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Predicting Worm Lifespan

Scientists engineer fluorescing nematodes to project the worms’ expected lifespans through flashes of light at just three days old.

Jef Akst
Jef Akst

Jef Akst is managing editor of The Scientist, where she started as an intern in 2009 after receiving a master’s degree from Indiana University in April 2009 studying the mating behavior of seahorses.

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WIKIMEDIAResearchers have devised a way to predict the lifespan of C. elegans, according to a study published this week (February 12) in Nature. By outfitting the worms with proteins that fluoresce in response to free radicals in the mitochondria, then observing the number of “mitoflashes” in three-day-old worms, Meng-Qiu Dong of the National Institute of Biological Sciences in Beijing, China, and her colleagues could tell whether the animals would live longer or shorter than their average 21-day lifespan.

Fewer mitoflashes—indicating lower levels of free radicals, which result from cell metabolism and can damage DNA and proteins—were predictive of a longer lifespan; high mitoflash activity meant the worm was likely to die before 21 days.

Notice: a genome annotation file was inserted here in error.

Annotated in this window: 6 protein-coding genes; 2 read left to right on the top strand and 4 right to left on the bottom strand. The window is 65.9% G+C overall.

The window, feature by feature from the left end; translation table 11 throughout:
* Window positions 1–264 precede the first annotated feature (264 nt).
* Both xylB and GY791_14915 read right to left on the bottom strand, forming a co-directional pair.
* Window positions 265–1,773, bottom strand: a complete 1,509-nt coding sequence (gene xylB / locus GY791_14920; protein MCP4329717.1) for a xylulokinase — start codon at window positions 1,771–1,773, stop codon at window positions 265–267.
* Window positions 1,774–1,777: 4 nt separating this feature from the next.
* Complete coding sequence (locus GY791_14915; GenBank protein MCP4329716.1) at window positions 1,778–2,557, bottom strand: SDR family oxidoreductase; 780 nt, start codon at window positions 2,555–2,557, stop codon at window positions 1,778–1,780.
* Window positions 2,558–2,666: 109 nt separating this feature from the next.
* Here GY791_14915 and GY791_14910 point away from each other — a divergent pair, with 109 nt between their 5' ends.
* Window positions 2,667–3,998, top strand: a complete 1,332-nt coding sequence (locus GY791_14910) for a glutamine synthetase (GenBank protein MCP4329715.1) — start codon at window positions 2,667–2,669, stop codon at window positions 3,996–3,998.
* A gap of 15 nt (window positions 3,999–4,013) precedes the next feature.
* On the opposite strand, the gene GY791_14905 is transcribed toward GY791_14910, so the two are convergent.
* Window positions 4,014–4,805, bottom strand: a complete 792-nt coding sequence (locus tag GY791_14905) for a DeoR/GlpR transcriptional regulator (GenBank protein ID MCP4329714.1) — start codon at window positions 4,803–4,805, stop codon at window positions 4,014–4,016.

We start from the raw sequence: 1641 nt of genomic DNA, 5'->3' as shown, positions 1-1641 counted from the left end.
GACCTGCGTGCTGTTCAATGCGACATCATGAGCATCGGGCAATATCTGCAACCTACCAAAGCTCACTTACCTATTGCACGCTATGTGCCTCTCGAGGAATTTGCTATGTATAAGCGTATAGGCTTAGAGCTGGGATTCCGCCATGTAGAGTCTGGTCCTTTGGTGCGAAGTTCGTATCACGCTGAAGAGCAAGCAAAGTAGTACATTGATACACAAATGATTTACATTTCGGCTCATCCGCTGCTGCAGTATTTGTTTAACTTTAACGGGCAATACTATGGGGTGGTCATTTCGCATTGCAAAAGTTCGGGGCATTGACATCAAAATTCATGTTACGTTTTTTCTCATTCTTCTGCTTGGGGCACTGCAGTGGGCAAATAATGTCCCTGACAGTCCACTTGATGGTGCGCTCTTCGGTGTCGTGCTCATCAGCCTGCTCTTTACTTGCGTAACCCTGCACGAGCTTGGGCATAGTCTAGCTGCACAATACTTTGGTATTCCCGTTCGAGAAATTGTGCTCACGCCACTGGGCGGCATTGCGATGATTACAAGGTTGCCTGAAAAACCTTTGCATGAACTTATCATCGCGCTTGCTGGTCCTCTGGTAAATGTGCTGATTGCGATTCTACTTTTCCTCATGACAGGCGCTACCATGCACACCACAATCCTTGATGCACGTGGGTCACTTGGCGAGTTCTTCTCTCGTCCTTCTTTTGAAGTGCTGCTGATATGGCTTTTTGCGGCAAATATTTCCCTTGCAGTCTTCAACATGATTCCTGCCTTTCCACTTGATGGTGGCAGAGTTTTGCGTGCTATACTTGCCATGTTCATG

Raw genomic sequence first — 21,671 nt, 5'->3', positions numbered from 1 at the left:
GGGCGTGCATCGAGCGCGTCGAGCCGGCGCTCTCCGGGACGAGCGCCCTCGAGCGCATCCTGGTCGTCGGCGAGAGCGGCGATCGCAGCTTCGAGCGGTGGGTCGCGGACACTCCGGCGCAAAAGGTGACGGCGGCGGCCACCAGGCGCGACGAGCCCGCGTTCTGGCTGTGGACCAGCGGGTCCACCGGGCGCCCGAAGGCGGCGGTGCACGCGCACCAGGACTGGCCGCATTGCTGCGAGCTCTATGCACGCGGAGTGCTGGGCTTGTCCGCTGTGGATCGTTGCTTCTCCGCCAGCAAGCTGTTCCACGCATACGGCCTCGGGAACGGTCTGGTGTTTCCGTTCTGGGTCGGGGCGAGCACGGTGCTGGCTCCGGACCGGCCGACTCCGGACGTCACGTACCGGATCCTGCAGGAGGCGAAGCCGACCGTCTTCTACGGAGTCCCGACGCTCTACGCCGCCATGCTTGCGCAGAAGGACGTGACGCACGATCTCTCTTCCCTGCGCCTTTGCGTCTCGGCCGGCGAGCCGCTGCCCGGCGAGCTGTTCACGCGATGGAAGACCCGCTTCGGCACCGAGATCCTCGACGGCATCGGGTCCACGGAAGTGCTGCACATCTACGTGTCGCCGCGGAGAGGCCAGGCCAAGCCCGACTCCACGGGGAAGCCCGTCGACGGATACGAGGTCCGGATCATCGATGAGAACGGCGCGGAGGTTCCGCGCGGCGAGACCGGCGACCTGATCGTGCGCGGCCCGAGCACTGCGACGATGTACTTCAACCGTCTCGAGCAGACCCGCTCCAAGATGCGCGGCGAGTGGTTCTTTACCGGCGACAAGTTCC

“The finding that mitoflash frequency in early adulthood predicts lifespan corresponds well with our earlier observations that some early-life events and conditions could be good longevity predictors,” Leonid Gavrilov of the University of...

Dong’s team tested the technique on a C. elegans model with an extended lifespan of 39 days and found that, as expected, the longer-lived worms exhibited fewer mitoflashes at three-days old, with free radical levels peaking later in life. And worms harboring mutations that shortened lifespan showed the opposite pattern, with higher mitoflash frequency in three-day-old worms. Life-extending environmental stressors, such as starvation, heat shock, or pesticide exposure, also decreased day three mitoflash activity and delayed peak free radical levels.

“These results demonstrate that the day-3 mitoflash frequency is a powerful predictor of C. elegans lifespan across genetic, environmental, and stochastic factors,” the authors wrote.

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